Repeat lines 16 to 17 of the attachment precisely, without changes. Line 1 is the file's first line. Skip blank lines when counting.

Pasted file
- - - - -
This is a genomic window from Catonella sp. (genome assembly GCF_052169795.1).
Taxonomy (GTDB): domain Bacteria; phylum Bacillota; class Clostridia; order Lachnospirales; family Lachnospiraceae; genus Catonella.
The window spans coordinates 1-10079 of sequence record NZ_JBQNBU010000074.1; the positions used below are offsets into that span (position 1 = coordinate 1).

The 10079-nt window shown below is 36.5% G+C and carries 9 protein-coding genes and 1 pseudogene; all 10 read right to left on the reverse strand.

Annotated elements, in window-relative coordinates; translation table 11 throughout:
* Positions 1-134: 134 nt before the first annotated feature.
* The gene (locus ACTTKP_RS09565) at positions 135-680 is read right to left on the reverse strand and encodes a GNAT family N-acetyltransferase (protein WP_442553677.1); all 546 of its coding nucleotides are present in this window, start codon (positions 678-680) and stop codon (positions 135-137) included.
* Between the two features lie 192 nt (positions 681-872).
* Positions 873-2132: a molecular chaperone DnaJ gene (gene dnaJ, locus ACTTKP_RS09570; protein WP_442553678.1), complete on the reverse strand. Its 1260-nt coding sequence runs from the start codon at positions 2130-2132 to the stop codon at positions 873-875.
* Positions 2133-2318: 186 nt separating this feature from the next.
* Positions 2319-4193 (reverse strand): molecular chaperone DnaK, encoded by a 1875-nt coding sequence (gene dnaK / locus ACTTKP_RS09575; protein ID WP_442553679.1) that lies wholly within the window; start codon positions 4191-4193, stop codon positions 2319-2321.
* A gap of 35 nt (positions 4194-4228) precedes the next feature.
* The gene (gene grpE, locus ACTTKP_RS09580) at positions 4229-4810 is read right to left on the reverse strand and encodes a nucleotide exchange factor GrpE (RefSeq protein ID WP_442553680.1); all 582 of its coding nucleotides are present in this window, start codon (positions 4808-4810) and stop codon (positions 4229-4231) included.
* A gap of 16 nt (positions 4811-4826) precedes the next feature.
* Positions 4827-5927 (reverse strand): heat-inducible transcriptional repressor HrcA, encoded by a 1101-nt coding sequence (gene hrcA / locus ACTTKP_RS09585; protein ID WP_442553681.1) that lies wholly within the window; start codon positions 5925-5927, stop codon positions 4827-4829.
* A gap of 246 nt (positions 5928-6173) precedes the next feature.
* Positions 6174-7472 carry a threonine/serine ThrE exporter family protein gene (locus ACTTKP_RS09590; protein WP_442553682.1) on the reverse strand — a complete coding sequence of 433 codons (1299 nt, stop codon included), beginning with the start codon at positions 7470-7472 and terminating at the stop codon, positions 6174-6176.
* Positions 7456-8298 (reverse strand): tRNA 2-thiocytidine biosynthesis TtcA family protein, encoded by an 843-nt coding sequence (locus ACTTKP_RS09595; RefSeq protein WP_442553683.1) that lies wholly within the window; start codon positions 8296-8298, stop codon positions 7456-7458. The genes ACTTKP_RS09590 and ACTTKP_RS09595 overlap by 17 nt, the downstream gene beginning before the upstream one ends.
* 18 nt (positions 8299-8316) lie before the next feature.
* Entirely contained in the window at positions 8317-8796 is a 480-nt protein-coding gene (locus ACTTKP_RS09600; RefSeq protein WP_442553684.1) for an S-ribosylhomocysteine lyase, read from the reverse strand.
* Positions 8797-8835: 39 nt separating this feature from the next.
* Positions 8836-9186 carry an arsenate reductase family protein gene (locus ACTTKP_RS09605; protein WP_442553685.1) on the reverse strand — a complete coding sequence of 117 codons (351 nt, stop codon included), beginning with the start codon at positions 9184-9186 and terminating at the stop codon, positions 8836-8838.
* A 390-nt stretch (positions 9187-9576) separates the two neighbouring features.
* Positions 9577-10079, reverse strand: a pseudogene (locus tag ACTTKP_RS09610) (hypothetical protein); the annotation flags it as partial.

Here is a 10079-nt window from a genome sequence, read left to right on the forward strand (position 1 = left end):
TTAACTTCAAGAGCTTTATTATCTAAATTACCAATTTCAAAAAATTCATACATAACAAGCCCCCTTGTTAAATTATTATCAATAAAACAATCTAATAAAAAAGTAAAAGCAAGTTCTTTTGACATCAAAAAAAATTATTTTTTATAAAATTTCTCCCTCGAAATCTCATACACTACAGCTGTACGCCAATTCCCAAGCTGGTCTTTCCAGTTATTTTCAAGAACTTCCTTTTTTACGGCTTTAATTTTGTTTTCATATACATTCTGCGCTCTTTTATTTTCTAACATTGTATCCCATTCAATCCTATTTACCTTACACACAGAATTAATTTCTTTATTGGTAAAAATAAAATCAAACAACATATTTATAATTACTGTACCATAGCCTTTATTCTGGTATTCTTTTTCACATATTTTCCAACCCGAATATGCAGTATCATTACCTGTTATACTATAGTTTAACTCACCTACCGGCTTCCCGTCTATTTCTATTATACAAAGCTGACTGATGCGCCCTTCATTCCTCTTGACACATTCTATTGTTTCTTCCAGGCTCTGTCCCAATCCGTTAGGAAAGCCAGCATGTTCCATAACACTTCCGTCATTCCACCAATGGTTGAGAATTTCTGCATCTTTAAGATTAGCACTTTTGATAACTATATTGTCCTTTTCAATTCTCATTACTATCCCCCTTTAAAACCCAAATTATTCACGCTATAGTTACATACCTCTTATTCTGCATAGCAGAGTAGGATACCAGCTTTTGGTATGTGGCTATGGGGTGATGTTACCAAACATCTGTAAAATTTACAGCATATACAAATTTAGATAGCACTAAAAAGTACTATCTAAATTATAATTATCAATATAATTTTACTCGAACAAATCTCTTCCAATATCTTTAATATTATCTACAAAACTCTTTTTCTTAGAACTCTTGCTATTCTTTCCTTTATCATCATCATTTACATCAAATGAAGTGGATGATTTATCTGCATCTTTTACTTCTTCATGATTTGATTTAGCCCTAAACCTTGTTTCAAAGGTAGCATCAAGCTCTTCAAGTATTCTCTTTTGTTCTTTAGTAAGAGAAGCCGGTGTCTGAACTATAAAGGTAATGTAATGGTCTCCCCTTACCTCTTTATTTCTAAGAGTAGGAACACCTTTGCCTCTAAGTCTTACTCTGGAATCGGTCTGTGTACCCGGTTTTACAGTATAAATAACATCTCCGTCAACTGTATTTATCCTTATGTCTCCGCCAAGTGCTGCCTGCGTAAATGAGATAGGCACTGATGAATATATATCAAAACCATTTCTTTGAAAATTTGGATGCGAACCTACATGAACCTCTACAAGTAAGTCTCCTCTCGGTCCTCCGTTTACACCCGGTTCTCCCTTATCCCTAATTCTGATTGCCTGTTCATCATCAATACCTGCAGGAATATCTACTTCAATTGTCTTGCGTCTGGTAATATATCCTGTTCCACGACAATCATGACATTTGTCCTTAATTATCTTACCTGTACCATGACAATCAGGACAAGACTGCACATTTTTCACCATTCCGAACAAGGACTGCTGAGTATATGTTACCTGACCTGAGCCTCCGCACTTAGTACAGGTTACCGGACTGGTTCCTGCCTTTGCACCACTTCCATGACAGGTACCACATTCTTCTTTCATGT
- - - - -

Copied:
* A gap of 246 nt (positions 5928-6173) precedes the next feature.
* Positions 6174-7472 carry a threonine/serine ThrE exporter family protein gene (locus ACTTKP_RS09590; protein WP_442553682.1) on the reverse strand — a complete coding sequence of 433 codons (1299 nt, stop codon included), beginning with the start codon at positions 7470-7472 and terminating at the stop codon, positions 6174-6176.